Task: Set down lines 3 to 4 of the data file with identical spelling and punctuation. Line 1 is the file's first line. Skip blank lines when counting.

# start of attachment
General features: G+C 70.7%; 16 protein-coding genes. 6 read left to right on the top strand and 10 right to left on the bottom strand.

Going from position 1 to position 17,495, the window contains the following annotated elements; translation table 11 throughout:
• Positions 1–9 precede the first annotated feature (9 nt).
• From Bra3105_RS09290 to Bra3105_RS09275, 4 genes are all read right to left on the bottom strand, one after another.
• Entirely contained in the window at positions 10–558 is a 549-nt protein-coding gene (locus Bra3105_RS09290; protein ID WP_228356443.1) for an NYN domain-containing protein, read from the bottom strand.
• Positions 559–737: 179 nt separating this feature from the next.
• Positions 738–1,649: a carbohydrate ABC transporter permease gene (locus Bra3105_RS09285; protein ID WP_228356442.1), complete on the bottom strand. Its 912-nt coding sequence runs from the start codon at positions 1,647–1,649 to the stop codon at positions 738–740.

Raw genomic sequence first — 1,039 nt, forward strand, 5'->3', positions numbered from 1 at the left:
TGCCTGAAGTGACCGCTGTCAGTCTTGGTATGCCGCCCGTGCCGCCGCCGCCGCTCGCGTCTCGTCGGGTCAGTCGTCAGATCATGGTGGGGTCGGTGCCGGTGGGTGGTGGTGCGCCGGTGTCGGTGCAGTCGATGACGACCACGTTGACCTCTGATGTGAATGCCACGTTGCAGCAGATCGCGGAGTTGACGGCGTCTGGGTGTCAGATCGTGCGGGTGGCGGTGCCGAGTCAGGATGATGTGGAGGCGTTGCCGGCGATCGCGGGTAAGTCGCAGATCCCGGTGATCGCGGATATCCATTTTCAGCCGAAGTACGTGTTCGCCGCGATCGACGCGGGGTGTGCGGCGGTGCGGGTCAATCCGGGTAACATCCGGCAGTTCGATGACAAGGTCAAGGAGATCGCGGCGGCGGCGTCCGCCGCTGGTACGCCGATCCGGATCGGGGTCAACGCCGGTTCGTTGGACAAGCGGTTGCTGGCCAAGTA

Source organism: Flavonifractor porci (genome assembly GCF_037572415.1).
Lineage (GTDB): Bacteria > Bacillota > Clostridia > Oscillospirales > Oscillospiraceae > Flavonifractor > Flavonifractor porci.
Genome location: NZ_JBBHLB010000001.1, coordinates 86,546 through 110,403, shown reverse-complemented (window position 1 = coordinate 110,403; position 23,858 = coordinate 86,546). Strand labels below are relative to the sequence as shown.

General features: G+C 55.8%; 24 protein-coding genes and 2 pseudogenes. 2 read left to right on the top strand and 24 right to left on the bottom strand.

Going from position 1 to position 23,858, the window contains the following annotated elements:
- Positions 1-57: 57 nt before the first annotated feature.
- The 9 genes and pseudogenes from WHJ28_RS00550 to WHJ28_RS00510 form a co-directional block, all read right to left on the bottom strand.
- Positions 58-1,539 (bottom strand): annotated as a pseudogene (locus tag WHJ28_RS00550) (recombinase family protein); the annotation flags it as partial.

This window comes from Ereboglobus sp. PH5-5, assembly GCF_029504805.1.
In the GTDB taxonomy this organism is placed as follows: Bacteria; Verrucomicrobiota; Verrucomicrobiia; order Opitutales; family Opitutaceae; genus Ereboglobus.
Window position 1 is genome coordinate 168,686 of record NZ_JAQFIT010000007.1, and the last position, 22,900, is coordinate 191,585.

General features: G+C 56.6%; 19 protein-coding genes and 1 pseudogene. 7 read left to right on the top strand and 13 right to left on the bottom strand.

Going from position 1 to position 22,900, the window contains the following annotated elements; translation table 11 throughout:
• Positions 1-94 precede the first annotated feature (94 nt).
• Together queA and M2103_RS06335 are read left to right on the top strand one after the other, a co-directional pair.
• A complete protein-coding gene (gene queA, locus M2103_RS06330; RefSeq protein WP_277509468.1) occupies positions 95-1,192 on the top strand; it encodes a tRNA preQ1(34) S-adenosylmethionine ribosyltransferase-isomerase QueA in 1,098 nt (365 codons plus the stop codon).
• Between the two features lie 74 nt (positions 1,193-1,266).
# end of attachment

• Positions 1–9 precede the first annotated feature (9 nt).
• From Bra3105_RS09290 to Bra3105_RS09275, 4 genes are all read right to left on the bottom strand, one after another.